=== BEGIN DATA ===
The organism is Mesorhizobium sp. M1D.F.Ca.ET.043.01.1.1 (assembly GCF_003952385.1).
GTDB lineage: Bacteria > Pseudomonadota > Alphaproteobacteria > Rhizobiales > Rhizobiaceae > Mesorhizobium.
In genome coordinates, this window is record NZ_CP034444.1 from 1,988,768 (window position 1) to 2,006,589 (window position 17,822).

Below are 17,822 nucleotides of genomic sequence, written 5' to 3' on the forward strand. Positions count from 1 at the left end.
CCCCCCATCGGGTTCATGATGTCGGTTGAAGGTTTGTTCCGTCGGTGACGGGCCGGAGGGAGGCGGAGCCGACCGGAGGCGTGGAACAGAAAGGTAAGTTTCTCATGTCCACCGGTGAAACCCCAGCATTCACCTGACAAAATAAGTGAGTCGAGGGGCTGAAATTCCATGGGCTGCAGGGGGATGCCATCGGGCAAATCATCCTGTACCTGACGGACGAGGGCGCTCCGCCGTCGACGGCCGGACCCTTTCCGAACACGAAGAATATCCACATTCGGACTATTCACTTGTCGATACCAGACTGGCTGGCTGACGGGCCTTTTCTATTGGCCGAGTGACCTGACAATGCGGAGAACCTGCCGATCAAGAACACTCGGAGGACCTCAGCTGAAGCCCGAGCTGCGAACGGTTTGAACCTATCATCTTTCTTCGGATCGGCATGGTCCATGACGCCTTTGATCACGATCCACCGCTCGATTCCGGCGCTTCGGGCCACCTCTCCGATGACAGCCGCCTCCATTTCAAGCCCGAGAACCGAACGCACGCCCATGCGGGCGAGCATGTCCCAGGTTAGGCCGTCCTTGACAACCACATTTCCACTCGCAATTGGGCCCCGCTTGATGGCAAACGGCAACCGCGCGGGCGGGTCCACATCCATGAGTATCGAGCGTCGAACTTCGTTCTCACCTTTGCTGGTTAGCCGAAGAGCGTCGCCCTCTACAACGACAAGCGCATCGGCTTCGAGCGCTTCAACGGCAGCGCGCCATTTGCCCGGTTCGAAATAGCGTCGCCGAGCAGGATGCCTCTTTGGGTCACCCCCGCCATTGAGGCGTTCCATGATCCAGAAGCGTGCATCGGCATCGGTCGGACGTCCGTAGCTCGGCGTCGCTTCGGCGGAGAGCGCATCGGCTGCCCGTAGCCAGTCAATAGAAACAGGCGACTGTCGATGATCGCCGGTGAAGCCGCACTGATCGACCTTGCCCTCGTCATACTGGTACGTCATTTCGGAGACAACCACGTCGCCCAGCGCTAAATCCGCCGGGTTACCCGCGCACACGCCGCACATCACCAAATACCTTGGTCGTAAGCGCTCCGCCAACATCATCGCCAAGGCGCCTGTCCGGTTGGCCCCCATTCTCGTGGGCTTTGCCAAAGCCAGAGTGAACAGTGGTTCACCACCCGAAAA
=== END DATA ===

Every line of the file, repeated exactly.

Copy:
The organism is Mesorhizobium sp. M1D.F.Ca.ET.043.01.1.1 (assembly GCF_003952385.1).
GTDB lineage: Bacteria > Pseudomonadota > Alphaproteobacteria > Rhizobiales > Rhizobiaceae > Mesorhizobium.
In genome coordinates, this window is record NZ_CP034444.1 from 1,988,768 (window position 1) to 2,006,589 (window position 17,822).

Below are 17,822 nucleotides of genomic sequence, written 5' to 3' on the forward strand. Positions count from 1 at the left end.
CCCCCCATCGGGTTCATGATGTCGGTTGAAGGTTTGTTCCGTCGGTGACGGGCCGGAGGGAGGCGGAGCCGACCGGAGGCGTGGAACAGAAAGGTAAGTTTCTCATGTCCACCGGTGAAACCCCAGCATTCACCTGACAAAATAAGTGAGTCGAGGGGCTGAAATTCCATGGGCTGCAGGGGGATGCCATCGGGCAAATCATCCTGTACCTGACGGACGAGGGCGCTCCGCCGTCGACGGCCGGACCCTTTCCGAACACGAAGAATATCCACATTCGGACTATTCACTTGTCGATACCAGACTGGCTGGCTGACGGGCCTTTTCTATTGGCCGAGTGACCTGACAATGCGGAGAACCTGCCGATCAAGAACACTCGGAGGACCTCAGCTGAAGCCCGAGCTGCGAACGGTTTGAACCTATCATCTTTCTTCGGATCGGCATGGTCCATGACGCCTTTGATCACGATCCACCGCTCGATTCCGGCGCTTCGGGCCACCTCTCCGATGACAGCCGCCTCCATTTCAAGCCCGAGAACCGAACGCACGCCCATGCGGGCGAGCATGTCCCAGGTTAGGCCGTCCTTGACAACCACATTTCCACTCGCAATTGGGCCCCGCTTGATGGCAAACGGCAACCGCGCGGGCGGGTCCACATCCATGAGTATCGAGCGTCGAACTTCGTTCTCACCTTTGCTGGTTAGCCGAAGAGCGTCGCCCTCTACAACGACAAGCGCATCGGCTTCGAGCGCTTCAACGGCAGCGCGCCATTTGCCCGGTTCGAAATAGCGTCGCCGAGCAGGATGCCTCTTTGGGTCACCCCCGCCATTGAGGCGTTCCATGATCCAGAAGCGTGCATCGGCATCGGTCGGACGTCCGTAGCTCGGCGTCGCTTCGGCGGAGAGCGCATCGGCTGCCCGTAGCCAGTCAATAGAAACAGGCGACTGTCGATGATCGCCGGTGAAGCCGCACTGATCGACCTTGCCCTCGTCATACTGGTACGTCATTTCGGAGACAACCACGTCGCCCAGCGCTAAATCCGCCGGGTTACCCGCGCACACGCCGCACATCACCAAATACCTTGGTCGTAAGCGCTCCGCCAACATCATCGCCAAGGCGCCTGTCCGGTTGGCCCCCATTCTCGTGGGCTTTGCCAAAGCCAGAGTGAACAGTGGTTCACCACCCGAAAA